Academics and business leaders have recognized for years that the public markets can distort the incentives for companies to put in place sound long term business strategies. Because the managers of publicly-owned companies are forced to keep a close eye on quarterly earnings to maintain their stock price, they sometimes are hesitant to make the often substantial investments in new processes, personnel or equipment required to drive strong, long-term growth but which can depress earnings and lower share prices in the short term.
Private equity firms, on the other hand, can take a longer view. Without the pressures from public shareholders looking for short term gains, owners and managers can focus on what is required to improve the medium to long-term performance of the company. This structure also makes it far easier to align the interests of owners with those of managers who also have a direct stake in the ownership and success of the company.
That said, let me be clear that private equity firms are not disdainful of public ownership.
We often help companies we own access the public markets, and we recognize that the public markets provide certain advantages, such as capital access and liquidity. We do not hold out private equity ownership as a silver bullet nor is it right for every company. But we do believe that private equity provides a flexible form of ownership structure that, in appropriate circumstances, can create a successful operating environment for companies at different stages and in different conditions.
By better aligning owner-manager interests and by instituting a nimbler operating style that fosters greater innovation and long-term investment, private equity owners are leaders in spurring improved productivity and competitiveness, and we have set a model increasingly embraced by public companies seeking to remain competitive in our global economy.
While data on private equity investment’s impact on employment in the U.S. is anecdotal, research in Europe suggests that PE investments do indeed result in long term job growth. A study by the international management consulting firm A.T. Kearney found earlier this year that PE firms generate employment, on average, at a much faster pace than comparable, traditionally financed firms.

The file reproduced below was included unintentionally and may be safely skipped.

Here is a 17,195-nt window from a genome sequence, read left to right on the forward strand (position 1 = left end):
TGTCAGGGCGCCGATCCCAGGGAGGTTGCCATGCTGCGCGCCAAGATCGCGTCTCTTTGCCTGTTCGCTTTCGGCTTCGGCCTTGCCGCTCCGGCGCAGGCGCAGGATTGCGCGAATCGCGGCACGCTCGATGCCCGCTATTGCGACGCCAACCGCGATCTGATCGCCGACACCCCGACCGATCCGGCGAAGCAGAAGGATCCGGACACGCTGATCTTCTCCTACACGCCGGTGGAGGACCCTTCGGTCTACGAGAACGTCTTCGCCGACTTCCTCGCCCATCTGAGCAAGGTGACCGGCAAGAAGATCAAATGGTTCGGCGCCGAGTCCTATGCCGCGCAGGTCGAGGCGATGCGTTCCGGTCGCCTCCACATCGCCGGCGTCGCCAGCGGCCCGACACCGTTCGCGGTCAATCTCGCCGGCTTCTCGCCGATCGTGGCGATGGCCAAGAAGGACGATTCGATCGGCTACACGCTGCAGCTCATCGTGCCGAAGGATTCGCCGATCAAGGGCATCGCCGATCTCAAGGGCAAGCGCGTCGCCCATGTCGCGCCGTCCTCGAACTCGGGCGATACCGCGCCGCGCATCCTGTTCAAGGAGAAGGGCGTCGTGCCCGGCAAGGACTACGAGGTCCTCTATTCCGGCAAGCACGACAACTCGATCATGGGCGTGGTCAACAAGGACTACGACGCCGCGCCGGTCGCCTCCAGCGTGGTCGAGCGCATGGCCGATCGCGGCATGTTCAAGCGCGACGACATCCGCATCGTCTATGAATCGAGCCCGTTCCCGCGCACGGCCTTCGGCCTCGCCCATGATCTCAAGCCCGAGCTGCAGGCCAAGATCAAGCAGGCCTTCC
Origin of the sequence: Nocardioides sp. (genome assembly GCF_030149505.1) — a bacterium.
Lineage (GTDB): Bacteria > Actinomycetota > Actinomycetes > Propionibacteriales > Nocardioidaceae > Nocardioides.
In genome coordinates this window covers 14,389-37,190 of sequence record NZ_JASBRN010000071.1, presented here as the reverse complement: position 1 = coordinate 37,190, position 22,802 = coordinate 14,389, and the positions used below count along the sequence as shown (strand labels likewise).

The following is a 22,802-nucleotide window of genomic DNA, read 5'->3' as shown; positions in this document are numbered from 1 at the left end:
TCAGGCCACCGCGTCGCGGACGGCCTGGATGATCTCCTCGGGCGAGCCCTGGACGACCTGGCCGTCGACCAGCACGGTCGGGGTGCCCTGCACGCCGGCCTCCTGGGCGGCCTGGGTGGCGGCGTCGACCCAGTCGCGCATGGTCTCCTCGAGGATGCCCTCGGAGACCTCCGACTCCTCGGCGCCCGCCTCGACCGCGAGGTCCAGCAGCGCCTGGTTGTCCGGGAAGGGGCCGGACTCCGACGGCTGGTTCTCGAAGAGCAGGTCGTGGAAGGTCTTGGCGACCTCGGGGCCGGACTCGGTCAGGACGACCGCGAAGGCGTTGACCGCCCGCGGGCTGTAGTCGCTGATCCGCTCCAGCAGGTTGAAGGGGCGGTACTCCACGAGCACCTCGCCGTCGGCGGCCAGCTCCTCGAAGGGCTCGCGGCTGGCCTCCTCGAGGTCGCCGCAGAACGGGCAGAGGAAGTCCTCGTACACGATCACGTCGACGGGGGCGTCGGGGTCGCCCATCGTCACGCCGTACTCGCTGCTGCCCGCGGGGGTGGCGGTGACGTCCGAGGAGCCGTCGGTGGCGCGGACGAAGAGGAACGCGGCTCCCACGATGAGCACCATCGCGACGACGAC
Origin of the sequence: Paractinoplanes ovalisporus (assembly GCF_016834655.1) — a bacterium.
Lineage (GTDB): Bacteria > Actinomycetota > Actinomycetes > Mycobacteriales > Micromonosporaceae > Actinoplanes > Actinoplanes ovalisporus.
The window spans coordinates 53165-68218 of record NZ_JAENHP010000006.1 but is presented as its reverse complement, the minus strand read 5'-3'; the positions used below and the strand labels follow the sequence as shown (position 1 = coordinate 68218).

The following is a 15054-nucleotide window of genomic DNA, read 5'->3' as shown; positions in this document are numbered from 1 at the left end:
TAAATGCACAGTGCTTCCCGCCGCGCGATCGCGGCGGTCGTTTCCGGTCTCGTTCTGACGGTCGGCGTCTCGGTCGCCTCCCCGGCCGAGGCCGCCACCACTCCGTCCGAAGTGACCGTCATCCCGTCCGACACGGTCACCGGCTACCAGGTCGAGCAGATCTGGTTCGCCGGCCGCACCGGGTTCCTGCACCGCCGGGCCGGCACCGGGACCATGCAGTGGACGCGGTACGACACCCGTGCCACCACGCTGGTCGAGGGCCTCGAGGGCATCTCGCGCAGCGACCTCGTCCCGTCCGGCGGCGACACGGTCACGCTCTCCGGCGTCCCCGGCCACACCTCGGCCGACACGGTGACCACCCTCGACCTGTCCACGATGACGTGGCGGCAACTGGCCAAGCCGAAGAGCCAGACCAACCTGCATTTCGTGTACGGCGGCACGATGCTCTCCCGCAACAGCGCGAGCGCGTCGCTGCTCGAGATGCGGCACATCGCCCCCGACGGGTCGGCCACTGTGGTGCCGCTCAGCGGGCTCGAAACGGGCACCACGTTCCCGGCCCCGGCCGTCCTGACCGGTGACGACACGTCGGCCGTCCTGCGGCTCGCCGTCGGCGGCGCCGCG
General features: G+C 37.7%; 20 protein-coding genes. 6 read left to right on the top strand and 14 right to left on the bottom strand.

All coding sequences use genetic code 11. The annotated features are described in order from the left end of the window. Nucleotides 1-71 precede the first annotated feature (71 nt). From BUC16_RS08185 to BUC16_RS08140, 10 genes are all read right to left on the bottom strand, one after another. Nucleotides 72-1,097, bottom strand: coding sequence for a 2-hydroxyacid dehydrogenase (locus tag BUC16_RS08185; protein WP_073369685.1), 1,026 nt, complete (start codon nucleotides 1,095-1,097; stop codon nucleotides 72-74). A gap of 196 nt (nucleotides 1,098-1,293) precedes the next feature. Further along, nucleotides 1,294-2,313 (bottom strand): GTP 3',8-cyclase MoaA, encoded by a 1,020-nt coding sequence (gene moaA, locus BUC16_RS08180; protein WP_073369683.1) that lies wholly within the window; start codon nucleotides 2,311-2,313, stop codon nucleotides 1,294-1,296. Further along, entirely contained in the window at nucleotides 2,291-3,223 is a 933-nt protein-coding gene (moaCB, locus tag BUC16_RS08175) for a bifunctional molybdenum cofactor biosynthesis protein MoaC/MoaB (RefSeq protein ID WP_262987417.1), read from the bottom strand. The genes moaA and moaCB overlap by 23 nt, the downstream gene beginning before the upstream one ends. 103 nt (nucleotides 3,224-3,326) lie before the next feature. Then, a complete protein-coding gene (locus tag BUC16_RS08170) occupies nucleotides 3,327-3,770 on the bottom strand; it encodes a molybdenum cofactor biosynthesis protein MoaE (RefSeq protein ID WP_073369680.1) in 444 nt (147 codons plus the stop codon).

Research by the British Private Equity and Venture Capital Association on both venture capital and private equity portfolio companies found that, during the last five years, businesses backed by private equity increased employment an average of nine percent per year compared to one to two percent for public companies. And earlier this year the Financial Times studied the 30 largest European private equity transactions in 2003-04 and reported that “overall, jobs were more likely to have been gained than lost as a result of private equity backed buys.”
I will now turn to the carried interest issue.
Taxation of Carried Interest
There are many threads to the debate about the taxation of carried interest, and I don’t want to oversimplify it. Attached to my testimony is a paper prepared by one of the country’s leading tax professors, David Weisbach of the University of Chicago Law School. His paper addresses the many relevant policy and technical tax issues associated with this debate. In my testimony, I want to zero in on what appear to be the three principal arguments underlying proposals to raise taxes on the carried interests in private equity and other partnerships.